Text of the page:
It's much less of a sure thing defensively, starting with the team's best player:  Janzen Jackson may never return to begin with, or he could come back and have a sensational season...and then turn pro.  However, the Vols have both talent and depth in the secondary that should mature with or without Jackson.

That's not the case in the front seven.  The Vols have two senior starters at linebacker right now, plus Malik Jackson at defensive tackle.   Austin Johnson has had a nose for the football whenever he got on the field behind Nick Reveiz, and Malik Jackson is the Vols' best defensive long term, it looks like the biggest questions the 2012 Vols will face are at defensive tackle and middle linebacker. 

It's already true that Tennessee needs Maurice Couch to live up to his expectations more than any other newcomer.  But long term, the two most important freshmen in the 2011 recruiting class are A.J. Johnson and Curt Maggitt (with an honorable mention to Marlin Lane, depending on how good Rajion Neal actually becomes).  The Vols appear to be filling one defensive end spot with whatever warm body they can find right now, and would be extremely thankful if Maggitt materialized right away as a viable option there.  And while John Propst is also an option at middle linebacker after Austin Johnson and the Vols have guys who played a bunch of snaps outside for Monte Kiffin (Greg King & Nigel Mitchell-Thornton), if A.J. Johnson can find the field this season he may be the best option at MLB next season.

So there will be at least a couple of serious questions at DT and MLB, but the rest of the team will be experienced at worst.  And at best?

Year Three is when coaches get made or broken, a fact Dooley has known from the beginning.  If he can't get the Vols "back" by the end of 2012, who knows if he'll get another chance to do it in Year Four.  Tennessee should have the talent and the experience to compete for a championship next year.  There are no juggernauts in the SEC East right now - the window is open.  And the schedule will allow it:  the toughest non-conference battle will be the season opener in Atlanta with NC State (however, we do have a Georgia Dome warning here), and the SEC West rotation will wave goodbye to LSU, sending Arkansas to Knoxville and the Vols to Starkville.  With Florida and Alabama coming to Neyland, 2012 should be Tennessee's easiest on-paper schedule in recent memory.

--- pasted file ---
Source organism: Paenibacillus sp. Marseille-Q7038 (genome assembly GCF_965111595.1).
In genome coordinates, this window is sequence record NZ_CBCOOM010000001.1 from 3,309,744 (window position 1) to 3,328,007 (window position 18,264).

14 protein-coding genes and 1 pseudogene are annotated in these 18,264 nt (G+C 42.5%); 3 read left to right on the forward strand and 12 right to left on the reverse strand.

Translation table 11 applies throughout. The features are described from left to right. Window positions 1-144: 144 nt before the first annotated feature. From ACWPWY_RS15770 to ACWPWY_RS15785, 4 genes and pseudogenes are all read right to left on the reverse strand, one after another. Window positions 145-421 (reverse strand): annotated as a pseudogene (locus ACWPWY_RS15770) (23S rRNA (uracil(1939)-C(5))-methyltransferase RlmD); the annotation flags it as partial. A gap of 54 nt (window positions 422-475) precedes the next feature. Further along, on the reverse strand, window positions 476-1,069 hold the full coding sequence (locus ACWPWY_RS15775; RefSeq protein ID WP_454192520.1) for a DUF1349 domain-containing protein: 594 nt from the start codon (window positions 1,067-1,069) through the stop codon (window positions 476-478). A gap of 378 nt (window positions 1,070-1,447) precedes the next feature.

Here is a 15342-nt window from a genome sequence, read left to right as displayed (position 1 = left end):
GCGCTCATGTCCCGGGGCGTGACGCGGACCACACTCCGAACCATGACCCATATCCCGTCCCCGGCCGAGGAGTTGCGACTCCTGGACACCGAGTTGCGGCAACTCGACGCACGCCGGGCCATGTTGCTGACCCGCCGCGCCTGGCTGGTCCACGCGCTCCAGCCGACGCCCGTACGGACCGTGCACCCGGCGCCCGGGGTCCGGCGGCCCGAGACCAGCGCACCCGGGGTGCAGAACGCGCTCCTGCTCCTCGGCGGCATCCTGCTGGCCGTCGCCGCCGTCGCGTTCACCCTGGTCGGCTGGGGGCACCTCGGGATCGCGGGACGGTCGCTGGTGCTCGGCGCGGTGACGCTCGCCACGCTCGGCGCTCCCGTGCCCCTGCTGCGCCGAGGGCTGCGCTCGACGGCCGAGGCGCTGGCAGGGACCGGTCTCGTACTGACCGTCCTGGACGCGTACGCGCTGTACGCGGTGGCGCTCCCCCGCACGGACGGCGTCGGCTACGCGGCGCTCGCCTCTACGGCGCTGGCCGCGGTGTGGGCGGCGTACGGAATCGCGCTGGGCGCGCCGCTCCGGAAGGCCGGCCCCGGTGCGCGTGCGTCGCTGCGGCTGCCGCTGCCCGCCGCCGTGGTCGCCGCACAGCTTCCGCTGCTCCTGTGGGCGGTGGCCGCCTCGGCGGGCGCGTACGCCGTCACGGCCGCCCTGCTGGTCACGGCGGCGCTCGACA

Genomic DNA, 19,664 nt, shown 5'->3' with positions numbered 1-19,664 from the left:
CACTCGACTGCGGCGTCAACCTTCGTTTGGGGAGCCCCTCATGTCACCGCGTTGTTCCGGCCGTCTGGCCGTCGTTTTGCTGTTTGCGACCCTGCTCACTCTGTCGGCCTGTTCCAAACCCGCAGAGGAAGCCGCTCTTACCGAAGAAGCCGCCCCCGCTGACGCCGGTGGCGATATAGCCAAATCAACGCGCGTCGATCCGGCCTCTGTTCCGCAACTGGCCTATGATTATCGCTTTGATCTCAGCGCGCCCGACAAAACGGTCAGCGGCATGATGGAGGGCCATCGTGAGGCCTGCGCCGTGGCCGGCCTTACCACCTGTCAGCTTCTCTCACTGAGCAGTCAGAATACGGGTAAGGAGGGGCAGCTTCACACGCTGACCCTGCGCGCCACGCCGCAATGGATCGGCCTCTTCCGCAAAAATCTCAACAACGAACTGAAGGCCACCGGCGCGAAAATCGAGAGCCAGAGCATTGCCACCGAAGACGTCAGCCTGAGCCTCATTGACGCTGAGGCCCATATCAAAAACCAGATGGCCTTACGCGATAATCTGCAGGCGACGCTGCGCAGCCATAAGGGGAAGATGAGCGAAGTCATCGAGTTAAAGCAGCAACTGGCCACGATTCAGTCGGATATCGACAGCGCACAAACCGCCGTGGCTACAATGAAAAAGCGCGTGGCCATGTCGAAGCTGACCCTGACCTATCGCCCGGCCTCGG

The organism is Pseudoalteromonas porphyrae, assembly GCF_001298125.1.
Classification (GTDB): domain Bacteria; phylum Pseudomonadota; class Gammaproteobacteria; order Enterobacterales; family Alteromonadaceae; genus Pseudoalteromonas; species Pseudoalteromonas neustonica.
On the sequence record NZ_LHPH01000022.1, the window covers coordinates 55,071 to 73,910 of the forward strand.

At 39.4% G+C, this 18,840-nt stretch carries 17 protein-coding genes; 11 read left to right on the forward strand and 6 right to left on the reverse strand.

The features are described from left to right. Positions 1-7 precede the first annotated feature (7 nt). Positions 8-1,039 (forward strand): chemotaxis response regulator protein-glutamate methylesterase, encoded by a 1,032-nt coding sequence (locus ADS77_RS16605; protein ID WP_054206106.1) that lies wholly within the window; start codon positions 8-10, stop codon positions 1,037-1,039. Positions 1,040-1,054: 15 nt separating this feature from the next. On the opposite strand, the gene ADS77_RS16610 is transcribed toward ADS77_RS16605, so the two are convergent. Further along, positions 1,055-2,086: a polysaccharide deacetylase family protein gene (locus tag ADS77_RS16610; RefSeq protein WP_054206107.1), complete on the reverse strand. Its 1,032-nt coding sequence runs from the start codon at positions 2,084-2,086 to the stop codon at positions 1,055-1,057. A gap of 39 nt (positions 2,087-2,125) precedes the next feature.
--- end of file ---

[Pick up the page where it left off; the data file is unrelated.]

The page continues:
It's a year away, but it still feels more realistic than blatantly optimistic to expect the Vols to be right there in 2012.  So if we're a year away, what does this year need to look like?


The Short View

Maggitt and Johnson may be the most important freshmen eventually, but DeAnthony Arnett and Justin Coleman are the most important freshmen immediately.  The door is clearly open for a number three wide receiver on this team, a player who would certainly benefit from Tyler Bray and all the attention that Rogers and Hunter will receive.  Arnett is Tennessee's highest-rated recruit from this class, and he could have a chance to make a real contribution right away.  Coleman's importance goes way up if Janzen Jackson stays away, but should still find the field for a team that couldn't even run a dime package last year for lack of quality bodies.

Aside from the new faces, the Vols need more than just their potential superstars to improve with experience.  We all feel like Bray, Rogers, Hunter, Ja'Wuan James and James Stone are potential NFL players.  What about the other offensive linemen?  How much better can they get?  And even if Janzen is the only future NFL player on defense, how much better will the Vols look in their second year under Justin Wilcox?